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Is Google the next Microsoft? Competition, Welfare and Regulation in Internet Search

  • Pollock, R.

The rapid growth of online search and its centrality to the ecology of the Internet raise many questions for economists to answer: Why is the search engine market so concentrated and will it evolve towards monopoly? What implications does this concentration have for consumers, search engines, and advertisers? Does search require regulation and if so in what form? This paper supplies empirical and theoretical material with which to examine these questions. In particular, we (a) show that the already large levels of concentration are likely to continue (b) identify the consequences, negative and positive, of this outcome (c) discuss the regulatory interventions that policy-makers could use to address these.

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File URL: http://www.econ.cam.ac.uk/research/repec/cam/pdf/cwpe0921.pdf
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Paper provided by Faculty of Economics, University of Cambridge in its series Cambridge Working Papers in Economics with number 0921.

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Date of creation: 09 May 2009
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Handle: RePEc:cam:camdae:0921
Contact details of provider: Web page: http://www.econ.cam.ac.uk/index.htm

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  1. Gandal, Neil, 2001. "The dynamics of competition in the internet search engine market," International Journal of Industrial Organization, Elsevier, vol. 19(7), pages 1103-1117, July.
  2. Varian, Hal R., 2007. "Position auctions," International Journal of Industrial Organization, Elsevier, vol. 25(6), pages 1163-1178, December.
  3. Benjamin Edelman & Michael Ostrovsky & Michael Schwarz, 2007. "Internet Advertising and the Generalized Second-Price Auction: Selling Billions of Dollars Worth of Keywords," American Economic Review, American Economic Association, vol. 97(1), pages 242-259, March.
  4. Glenn Ellison & Sara Fisher Ellison, 2009. "Search, Obfuscation, and Price Elasticities on the Internet," Econometrica, Econometric Society, vol. 77(2), pages 427-452, 03.
  5. Rochet, Jean-Charles & Tirole, Jean, 2005. "Two-Sided Markets : A Progress Report," IDEI Working Papers 275, Institut d'Économie Industrielle (IDEI), Toulouse.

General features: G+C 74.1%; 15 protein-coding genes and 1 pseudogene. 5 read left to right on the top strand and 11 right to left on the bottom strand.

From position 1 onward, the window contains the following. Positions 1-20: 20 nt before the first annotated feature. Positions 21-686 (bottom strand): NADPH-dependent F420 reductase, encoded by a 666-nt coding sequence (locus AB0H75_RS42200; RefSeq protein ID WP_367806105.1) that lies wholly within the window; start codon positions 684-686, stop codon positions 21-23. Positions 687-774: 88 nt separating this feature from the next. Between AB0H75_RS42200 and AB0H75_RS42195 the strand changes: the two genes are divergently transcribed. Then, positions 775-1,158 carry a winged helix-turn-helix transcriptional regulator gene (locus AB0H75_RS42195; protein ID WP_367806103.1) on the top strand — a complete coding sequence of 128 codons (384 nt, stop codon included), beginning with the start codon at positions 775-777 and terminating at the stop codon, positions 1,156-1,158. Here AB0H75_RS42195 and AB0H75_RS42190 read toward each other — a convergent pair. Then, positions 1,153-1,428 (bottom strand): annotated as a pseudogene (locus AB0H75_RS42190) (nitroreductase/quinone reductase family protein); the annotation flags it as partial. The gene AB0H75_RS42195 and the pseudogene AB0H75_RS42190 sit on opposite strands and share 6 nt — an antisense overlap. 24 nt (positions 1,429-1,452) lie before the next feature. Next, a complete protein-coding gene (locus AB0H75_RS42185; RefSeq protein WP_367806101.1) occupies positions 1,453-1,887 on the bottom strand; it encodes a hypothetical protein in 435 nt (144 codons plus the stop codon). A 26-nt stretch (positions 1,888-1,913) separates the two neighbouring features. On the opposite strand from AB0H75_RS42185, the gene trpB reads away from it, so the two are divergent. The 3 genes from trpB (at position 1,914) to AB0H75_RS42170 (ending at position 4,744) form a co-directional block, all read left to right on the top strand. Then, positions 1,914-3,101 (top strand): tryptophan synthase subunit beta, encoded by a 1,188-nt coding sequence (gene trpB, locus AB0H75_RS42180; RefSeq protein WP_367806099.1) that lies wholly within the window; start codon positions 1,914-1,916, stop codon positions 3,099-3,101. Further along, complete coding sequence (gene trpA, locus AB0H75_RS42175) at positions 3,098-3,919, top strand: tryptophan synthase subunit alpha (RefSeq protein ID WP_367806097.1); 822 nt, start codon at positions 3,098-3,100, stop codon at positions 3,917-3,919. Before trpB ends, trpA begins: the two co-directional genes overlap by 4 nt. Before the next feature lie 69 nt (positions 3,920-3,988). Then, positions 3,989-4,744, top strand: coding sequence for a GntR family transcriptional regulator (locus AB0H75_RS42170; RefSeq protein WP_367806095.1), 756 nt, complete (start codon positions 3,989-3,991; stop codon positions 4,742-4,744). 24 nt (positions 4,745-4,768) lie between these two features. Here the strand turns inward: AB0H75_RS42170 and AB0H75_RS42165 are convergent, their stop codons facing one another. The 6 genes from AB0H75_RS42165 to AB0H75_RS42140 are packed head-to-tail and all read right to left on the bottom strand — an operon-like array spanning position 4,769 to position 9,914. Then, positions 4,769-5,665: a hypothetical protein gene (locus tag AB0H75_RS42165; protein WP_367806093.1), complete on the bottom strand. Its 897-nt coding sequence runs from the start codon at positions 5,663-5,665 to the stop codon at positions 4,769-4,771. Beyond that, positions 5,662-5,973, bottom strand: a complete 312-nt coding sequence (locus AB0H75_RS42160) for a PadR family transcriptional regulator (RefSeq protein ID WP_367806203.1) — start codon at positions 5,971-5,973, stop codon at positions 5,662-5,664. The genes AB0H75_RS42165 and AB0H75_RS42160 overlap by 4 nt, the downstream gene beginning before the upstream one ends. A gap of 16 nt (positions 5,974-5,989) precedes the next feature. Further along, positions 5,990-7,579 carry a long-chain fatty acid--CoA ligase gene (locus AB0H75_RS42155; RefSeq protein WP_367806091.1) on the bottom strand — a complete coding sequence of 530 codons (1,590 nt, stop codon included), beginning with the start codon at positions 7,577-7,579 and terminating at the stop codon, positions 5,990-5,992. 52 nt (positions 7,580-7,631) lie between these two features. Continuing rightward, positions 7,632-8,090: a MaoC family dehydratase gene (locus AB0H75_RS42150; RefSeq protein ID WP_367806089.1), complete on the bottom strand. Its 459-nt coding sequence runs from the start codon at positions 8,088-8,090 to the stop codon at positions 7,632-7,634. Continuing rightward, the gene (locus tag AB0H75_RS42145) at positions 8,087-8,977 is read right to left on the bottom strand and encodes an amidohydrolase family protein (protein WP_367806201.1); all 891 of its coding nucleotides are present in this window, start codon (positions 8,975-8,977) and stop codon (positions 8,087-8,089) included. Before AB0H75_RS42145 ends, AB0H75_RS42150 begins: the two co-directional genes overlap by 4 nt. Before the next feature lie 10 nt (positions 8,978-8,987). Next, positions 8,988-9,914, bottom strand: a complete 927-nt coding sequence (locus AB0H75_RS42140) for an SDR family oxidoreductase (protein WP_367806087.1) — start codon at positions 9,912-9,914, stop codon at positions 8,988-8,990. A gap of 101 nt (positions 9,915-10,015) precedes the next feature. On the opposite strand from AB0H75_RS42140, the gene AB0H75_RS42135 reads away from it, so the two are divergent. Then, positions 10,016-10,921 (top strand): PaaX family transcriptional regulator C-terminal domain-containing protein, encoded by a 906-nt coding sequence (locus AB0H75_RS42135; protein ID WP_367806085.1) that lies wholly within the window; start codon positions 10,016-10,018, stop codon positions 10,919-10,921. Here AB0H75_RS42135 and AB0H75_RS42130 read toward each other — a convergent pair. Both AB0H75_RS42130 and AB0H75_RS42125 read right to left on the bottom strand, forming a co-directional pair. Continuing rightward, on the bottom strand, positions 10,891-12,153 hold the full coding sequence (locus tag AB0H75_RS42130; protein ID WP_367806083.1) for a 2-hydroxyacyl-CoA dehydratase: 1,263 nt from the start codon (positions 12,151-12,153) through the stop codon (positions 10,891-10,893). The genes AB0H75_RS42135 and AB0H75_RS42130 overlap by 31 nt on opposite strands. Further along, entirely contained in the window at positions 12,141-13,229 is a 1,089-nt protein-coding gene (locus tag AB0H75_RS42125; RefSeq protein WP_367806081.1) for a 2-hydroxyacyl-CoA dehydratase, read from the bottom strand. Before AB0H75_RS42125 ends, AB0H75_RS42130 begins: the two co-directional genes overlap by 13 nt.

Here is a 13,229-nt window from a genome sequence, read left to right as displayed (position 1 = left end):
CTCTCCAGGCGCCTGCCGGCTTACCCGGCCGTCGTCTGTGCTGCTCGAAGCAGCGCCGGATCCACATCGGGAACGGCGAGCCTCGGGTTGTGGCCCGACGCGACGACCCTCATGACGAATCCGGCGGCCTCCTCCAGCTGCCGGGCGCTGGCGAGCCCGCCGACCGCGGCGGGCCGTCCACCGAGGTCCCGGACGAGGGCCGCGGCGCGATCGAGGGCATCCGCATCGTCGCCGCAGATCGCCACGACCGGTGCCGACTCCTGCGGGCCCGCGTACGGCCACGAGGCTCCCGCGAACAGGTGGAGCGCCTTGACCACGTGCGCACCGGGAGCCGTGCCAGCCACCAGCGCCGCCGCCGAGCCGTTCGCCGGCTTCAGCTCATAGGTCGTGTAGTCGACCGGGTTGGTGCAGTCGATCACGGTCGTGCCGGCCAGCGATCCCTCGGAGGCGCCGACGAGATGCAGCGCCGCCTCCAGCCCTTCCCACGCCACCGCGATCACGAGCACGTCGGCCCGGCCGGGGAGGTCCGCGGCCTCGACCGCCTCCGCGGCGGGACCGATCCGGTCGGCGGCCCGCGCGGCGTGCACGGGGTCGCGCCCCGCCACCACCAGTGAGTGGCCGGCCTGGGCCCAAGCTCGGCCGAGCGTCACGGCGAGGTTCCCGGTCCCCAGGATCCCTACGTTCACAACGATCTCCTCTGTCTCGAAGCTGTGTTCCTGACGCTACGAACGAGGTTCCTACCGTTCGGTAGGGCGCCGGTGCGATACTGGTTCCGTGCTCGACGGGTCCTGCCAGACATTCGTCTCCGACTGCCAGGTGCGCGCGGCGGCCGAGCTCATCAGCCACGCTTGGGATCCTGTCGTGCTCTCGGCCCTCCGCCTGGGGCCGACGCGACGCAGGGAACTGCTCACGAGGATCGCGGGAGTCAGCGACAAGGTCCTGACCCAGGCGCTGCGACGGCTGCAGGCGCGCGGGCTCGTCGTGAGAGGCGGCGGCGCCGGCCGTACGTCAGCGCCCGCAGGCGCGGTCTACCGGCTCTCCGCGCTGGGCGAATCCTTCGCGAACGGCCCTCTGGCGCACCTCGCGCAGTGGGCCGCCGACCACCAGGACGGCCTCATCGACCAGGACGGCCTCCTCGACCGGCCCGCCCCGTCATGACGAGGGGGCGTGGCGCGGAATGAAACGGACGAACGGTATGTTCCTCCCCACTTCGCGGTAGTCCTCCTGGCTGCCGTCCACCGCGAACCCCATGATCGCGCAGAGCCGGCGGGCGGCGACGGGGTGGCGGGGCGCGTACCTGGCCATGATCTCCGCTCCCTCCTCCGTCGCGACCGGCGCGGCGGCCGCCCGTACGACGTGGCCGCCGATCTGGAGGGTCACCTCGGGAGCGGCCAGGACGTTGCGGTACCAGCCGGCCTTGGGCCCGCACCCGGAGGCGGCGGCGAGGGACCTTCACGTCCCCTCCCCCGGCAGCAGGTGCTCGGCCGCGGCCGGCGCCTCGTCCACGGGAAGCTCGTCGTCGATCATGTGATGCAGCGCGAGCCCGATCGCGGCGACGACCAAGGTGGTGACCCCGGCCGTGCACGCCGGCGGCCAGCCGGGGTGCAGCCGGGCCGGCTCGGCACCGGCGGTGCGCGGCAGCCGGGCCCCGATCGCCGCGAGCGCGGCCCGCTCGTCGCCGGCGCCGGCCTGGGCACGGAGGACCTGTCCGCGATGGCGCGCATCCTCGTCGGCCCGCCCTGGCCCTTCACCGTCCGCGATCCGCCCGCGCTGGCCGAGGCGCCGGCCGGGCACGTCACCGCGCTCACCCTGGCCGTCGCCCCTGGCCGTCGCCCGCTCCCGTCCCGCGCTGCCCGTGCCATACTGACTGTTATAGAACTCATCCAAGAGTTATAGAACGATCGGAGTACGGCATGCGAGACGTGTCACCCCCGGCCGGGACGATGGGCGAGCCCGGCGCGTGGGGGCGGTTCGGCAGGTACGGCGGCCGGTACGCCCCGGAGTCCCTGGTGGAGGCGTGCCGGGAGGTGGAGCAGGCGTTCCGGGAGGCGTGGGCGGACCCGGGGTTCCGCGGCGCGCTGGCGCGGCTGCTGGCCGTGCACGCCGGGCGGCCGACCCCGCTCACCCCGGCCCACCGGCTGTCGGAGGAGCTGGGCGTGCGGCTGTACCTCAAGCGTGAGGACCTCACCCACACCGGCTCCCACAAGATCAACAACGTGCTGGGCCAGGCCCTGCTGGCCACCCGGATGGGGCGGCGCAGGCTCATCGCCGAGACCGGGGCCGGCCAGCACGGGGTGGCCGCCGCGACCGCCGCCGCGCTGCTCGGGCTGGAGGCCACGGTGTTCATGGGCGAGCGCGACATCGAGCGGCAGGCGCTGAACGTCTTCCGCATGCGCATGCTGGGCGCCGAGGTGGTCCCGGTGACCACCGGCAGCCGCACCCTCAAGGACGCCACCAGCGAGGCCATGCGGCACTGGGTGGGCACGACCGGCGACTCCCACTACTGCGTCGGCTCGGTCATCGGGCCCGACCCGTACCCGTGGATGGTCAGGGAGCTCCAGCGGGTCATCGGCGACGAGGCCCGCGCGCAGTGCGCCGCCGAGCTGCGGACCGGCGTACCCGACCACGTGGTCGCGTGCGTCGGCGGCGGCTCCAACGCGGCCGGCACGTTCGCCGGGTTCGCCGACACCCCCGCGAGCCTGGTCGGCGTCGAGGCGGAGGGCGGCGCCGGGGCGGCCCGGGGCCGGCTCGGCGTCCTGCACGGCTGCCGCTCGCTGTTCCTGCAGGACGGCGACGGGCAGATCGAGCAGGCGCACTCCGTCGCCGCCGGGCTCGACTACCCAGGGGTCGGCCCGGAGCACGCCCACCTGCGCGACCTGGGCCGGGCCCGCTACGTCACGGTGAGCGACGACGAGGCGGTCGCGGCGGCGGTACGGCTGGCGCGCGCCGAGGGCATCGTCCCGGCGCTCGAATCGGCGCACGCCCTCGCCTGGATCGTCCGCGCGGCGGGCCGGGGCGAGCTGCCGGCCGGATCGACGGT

6. Harris, Christopher & Vickers, John, 1985. "Perfect Equilibrium in a Model of a Race," Review of Economic Studies, Wiley Blackwell, vol. 52(2), pages 193-209, April.
  7. Mark Armstrong, 2006. "Competition in two‐sided markets," RAND Journal of Economics, RAND Corporation, vol. 37(3), pages 668-691, 09.
  8. Pollock, Rufus, 2005. "The Control of Porting in Two-Sided Markets," MPRA Paper 5023, University Library of Munich, Germany, revised Jun 2007.
  9. Susan Athey & Glenn Ellison, 2009. "Position Auctions with Consumer Search," NBER Working Papers 15253, National Bureau of Economic Research, Inc.
  10. Yongmin Chen & Chuan He, 2011. "Paid Placement: Advertising and Search on the Internet," Economic Journal, Royal Economic Society, vol. 121(556), pages F309-F328, November.
  11. Nocke, Volker & Peitz, Martin & Stahl, Konrad, 2004. "Platform Ownership," Discussion Paper Series of SFB/TR 15 Governance and the Efficiency of Economic Systems 16, Free University of Berlin, Humboldt University of Berlin, University of Bonn, University of Mannheim, University of Munich.
  12. Jean-Charles Rochet & Jean Tirole, 2014. "Platform Competition in Two-Sided Markets," CPI Journal, Competition Policy International, vol. 10.
  13. repec:rje:randje:v:37:y:2006:3:p:668-691 is not listed on IDEAS
  14. Shaked, Avner & Sutton, John, 1983. "Natural Oligopolies," Econometrica, Econometric Society, vol. 51(5), pages 1469-83, September.
  15. Anindya Ghose & Sha Yang, 2007. "An Empirical Analysis of Search Engine Advertising: Sponsored Search and Cross-Selling in Electronic Markets," Working Papers 07-35, NET Institute, revised Sep 2007.
  16. Jean-Charles Rochet & Jean Triole, 2002. "Platform competition in two sided markets," LSE Research Online Documents on Economics 24929, London School of Economics and Political Science, LSE Library.
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